How to Identify Human Rights Risks in Production Landscapes

This podcast was originally posted on Innovation Forum here.

Rainforest Alliance and Solidaridad partnered to develop a collaboration project in the Ocosito landscape in Guatemala using the LandScale framework. LandScale – a new system for measuring sustainability at a landscape level, led by Rainforest Alliance, Verra and Conservation International – has helped to identify human rights and labour risks. They started by working to identify numerous indicators to assess the sustainability performance in the landscape, focusing particularly on human rights issues but overall it includes 4 pillars: ecosystems; human wellbeing; governance; and productions.

The human rights indicators that LandScale recognises are: child labour; women’s rights; indigenous people’s rights; forced labour; and worker rights. There was particular focus on child labour and forced labour that was found in the landscape in Guatemala. Initial scoping helped to find that there were some rights being violated in some aspects, such as retaining personal identification documents which indicated coerced labour or perhaps human trafficking.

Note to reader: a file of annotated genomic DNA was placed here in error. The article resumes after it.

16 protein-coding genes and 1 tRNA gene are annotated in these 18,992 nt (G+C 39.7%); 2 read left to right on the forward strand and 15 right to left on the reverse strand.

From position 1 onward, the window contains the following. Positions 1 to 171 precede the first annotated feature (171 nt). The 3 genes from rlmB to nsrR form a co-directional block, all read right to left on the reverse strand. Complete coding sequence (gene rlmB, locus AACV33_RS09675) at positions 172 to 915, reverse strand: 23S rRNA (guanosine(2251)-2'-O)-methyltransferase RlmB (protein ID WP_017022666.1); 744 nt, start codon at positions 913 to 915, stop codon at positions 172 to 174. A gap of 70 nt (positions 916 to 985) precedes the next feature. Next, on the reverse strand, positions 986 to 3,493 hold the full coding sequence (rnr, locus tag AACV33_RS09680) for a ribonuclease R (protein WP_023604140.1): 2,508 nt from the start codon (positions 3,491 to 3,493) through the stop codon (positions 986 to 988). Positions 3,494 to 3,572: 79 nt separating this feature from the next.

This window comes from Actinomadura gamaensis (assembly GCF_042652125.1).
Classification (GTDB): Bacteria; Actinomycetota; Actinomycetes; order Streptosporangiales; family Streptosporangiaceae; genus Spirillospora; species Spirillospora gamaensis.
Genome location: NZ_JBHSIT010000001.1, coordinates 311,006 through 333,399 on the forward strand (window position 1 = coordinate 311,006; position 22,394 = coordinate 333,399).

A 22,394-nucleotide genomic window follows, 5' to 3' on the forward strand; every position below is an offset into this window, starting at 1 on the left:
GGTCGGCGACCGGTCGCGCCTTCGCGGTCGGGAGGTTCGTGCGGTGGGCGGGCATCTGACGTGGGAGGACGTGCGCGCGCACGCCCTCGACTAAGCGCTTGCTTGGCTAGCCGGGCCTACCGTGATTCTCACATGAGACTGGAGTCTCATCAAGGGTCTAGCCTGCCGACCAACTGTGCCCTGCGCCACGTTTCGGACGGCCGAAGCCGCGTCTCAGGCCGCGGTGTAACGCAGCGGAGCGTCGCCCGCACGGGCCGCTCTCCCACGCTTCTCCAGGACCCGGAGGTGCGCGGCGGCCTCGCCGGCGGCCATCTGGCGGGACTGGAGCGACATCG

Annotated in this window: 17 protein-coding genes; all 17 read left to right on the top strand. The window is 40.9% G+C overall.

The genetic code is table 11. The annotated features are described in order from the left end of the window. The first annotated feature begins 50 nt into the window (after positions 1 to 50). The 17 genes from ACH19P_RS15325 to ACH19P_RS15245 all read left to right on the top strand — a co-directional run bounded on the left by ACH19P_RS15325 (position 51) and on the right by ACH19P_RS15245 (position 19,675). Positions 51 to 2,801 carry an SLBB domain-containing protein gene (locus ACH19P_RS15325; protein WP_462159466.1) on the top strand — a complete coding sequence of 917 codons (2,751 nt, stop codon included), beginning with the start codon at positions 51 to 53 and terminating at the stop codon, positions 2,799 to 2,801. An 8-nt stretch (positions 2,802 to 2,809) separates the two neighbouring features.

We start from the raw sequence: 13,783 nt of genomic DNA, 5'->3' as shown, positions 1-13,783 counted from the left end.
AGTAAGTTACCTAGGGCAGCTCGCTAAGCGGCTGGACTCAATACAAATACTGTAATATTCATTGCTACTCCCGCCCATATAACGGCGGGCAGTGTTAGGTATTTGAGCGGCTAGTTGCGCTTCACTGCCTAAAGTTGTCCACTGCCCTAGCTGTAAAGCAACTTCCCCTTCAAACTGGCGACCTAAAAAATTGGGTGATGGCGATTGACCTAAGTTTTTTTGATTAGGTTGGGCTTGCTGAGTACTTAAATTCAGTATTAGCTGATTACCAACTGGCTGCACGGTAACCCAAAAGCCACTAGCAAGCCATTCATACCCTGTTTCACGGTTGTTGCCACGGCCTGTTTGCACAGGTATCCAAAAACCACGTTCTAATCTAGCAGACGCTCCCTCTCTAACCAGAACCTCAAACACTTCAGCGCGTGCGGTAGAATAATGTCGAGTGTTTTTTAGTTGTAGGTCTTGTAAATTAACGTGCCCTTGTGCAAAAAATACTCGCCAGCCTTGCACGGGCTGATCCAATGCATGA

The LandScale guidance has proved helpful in assessing situations without having direct information about the indicators. Enabling conditions of the indicators can be assessed, for example the child labour indicator can be assessed by looking at whether children are in school, and the idea is that this number should increase.

Human rights are not always given as much attention in supply chains as opposed to climate or environmental as it is a sensitive issue to be addressed. In a landscape, several companies can be certified in a sustainability scheme and have to comply with different pillars of those schemes including human rights, but outside of the production areas it is totally different. Where there is an informal market economy, these human rights issues are not being addressed as they are not as visible, so it’s not being addressed by several stakeholders including local government as there may be legal gaps to address them correctly. There is often no process to make a claim so there is limited information on complaints, and this is due to a lack of governance.

LandScale empowers all stakeholders in the field, not just companies and governments. Conditions and collaboration can be improved by identifying the common goals of all the different stakeholders within a landscape, that helps to organise and inspire efforts. Fundamentally, it is a tool to measure but also to communicate progress. By being able to make credible claims, it will be possible to reach out to impact investors to invest in the landscape and keep on conducting sustainability actions.

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